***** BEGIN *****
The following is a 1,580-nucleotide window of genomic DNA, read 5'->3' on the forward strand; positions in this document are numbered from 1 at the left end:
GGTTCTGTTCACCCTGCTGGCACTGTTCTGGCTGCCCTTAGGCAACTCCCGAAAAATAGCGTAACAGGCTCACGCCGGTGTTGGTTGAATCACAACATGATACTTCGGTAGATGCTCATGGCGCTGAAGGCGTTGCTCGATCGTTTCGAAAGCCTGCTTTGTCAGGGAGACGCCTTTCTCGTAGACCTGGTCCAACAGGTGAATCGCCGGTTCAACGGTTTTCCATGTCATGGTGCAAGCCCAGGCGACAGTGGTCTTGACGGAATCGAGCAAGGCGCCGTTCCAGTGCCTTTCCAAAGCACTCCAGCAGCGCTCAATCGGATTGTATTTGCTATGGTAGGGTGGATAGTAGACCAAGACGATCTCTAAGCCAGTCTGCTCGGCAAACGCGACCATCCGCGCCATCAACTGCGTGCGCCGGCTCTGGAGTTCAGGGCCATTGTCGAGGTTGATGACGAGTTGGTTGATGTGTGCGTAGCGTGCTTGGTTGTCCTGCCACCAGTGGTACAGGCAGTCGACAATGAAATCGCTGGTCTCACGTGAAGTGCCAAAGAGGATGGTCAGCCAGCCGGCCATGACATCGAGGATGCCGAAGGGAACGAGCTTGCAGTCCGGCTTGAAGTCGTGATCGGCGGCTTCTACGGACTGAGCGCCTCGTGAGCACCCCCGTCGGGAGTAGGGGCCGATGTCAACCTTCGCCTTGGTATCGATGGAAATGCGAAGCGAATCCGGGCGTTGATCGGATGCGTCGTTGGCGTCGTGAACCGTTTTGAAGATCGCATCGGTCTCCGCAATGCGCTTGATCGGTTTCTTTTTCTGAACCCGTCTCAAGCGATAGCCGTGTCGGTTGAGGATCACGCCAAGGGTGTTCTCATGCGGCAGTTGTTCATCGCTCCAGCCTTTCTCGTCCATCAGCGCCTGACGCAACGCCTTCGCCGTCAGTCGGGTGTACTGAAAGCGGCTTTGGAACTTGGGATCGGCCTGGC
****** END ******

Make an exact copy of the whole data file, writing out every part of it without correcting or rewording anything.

The following is a 1,580-nucleotide window of genomic DNA, read 5'->3' on the forward strand; positions in this document are numbered from 1 at the left end:
GGTTCTGTTCACCCTGCTGGCACTGTTCTGGCTGCCCTTAGGCAACTCCCGAAAAATAGCGTAACAGGCTCACGCCGGTGTTGGTTGAATCACAACATGATACTTCGGTAGATGCTCATGGCGCTGAAGGCGTTGCTCGATCGTTTCGAAAGCCTGCTTTGTCAGGGAGACGCCTTTCTCGTAGACCTGGTCCAACAGGTGAATCGCCGGTTCAACGGTTTTCCATGTCATGGTGCAAGCCCAGGCGACAGTGGTCTTGACGGAATCGAGCAAGGCGCCGTTCCAGTGCCTTTCCAAAGCACTCCAGCAGCGCTCAATCGGATTGTATTTGCTATGGTAGGGTGGATAGTAGACCAAGACGATCTCTAAGCCAGTCTGCTCGGCAAACGCGACCATCCGCGCCATCAACTGCGTGCGCCGGCTCTGGAGTTCAGGGCCATTGTCGAGGTTGATGACGAGTTGGTTGATGTGTGCGTAGCGTGCTTGGTTGTCCTGCCACCAGTGGTACAGGCAGTCGACAATGAAATCGCTGGTCTCACGTGAAGTGCCAAAGAGGATGGTCAGCCAGCCGGCCATGACATCGAGGATGCCGAAGGGAACGAGCTTGCAGTCCGGCTTGAAGTCGTGATCGGCGGCTTCTACGGACTGAGCGCCTCGTGAGCACCCCCGTCGGGAGTAGGGGCCGATGTCAACCTTCGCCTTGGTATCGATGGAAATGCGAAGCGAATCCGGGCGTTGATCGGATGCGTCGTTGGCGTCGTGAACCGTTTTGAAGATCGCATCGGTCTCCGCAATGCGCTTGATCGGTTTCTTTTTCTGAACCCGTCTCAAGCGATAGCCGTGTCGGTTGAGGATCACGCCAAGGGTGTTCTCATGCGGCAGTTGTTCATCGCTCCAGCCTTTCTCGTCCATCAGCGCCTGACGCAACGCCTTCGCCGTCAGTCGGGTGTACTGAAAGCGGCTTTGGAACTTGGGATCGGCCTGGC